Areas of Southeast Asia are enduring air pollution at record or near-record levels as a result of an intentional forest fire scorching parts of Indonesia’s Sumatra island, where plantation workers lit it to cost-effectively clear land. However, the unintended consequences of the controlled burning has included extreme levels of air pollution in Indonesia’s neighboring nations, first Singapore and now Malaysia.
Malaysian authorities on Sunday officially declared a state of emergency in one of the country’s southern districts where a thick blanket of haze has descended because of the Indonesian fire. In a statement on Facebook, officials say the hazardous smoke has triggered the nation’s worst air-pollution levels in years.
On Malaysia’s air-pollution index, the southern city of Muar recorded the highest level on Sunday at 750, according to the country’s Natural Resources and Environment Minister Datuk Seri G. Palanivel, who noted, “The highest API ever recorded in Malaysia was in Sarawak in 1997 with reading of 860.”
Because of the haze, Palanivel said: “[A]ll schools in Kuala Lumpur and Selangor will be closed tomorrow (Monday). ... The haze situation was worsening as of 5 p.m. [local time] and the schools have ordered to be closed as a precautionary measure since the bad air quality would affect the health of the students.” Schools in other parts of the nation also will be closed Monday.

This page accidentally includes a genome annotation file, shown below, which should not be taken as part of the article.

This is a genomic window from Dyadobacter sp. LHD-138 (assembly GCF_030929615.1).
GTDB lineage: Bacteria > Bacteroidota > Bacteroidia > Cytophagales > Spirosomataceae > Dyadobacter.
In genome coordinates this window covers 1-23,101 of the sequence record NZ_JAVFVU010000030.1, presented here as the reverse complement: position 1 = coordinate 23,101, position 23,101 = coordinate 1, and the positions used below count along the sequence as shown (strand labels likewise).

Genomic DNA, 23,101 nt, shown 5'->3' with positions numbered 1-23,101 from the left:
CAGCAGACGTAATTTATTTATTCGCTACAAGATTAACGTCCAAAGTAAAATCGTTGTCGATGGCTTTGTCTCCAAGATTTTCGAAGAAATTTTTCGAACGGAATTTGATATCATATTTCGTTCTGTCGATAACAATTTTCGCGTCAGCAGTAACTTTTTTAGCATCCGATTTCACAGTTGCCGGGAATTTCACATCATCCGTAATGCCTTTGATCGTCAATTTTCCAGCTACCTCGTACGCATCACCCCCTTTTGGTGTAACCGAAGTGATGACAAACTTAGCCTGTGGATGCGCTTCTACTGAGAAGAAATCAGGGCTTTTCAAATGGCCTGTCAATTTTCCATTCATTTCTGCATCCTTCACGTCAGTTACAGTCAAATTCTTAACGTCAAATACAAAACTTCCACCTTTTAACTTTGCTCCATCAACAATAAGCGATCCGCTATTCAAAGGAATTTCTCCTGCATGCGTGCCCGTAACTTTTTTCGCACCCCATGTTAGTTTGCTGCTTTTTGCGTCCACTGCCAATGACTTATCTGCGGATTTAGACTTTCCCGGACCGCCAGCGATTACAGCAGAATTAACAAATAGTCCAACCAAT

The hardest-hit city of Muar has roughly 250,000 people who are being affected by the worst of the pollution. As indicated by Malaysia’s statement on Facebook, however, signs of unhealthy air-pollution levels farther north, such as in the country’s capital and biggest city, Kuala Lumpur, have also been seen. Many people on various social-media platforms have uploaded photographs of Kuala Lumpur’s famed skyline, dotted with the Petronas Twin Towers and obstructed by haze.
â€” Jennifer Pak (@jpak25) June 23, 2013
The Sumatran forest fire previously caused record-breaking air pollution in Singapore, which was at all-time high levels for three consecutive days. The haze forced hospitals to shut their windows, while all outdoor and sporting events in the city-state were cancelled.
Michelle FlorCruz joined IBTimes in October of 2012 and has special interest in stories relating to politics, business and culture in China and other areas of Asia....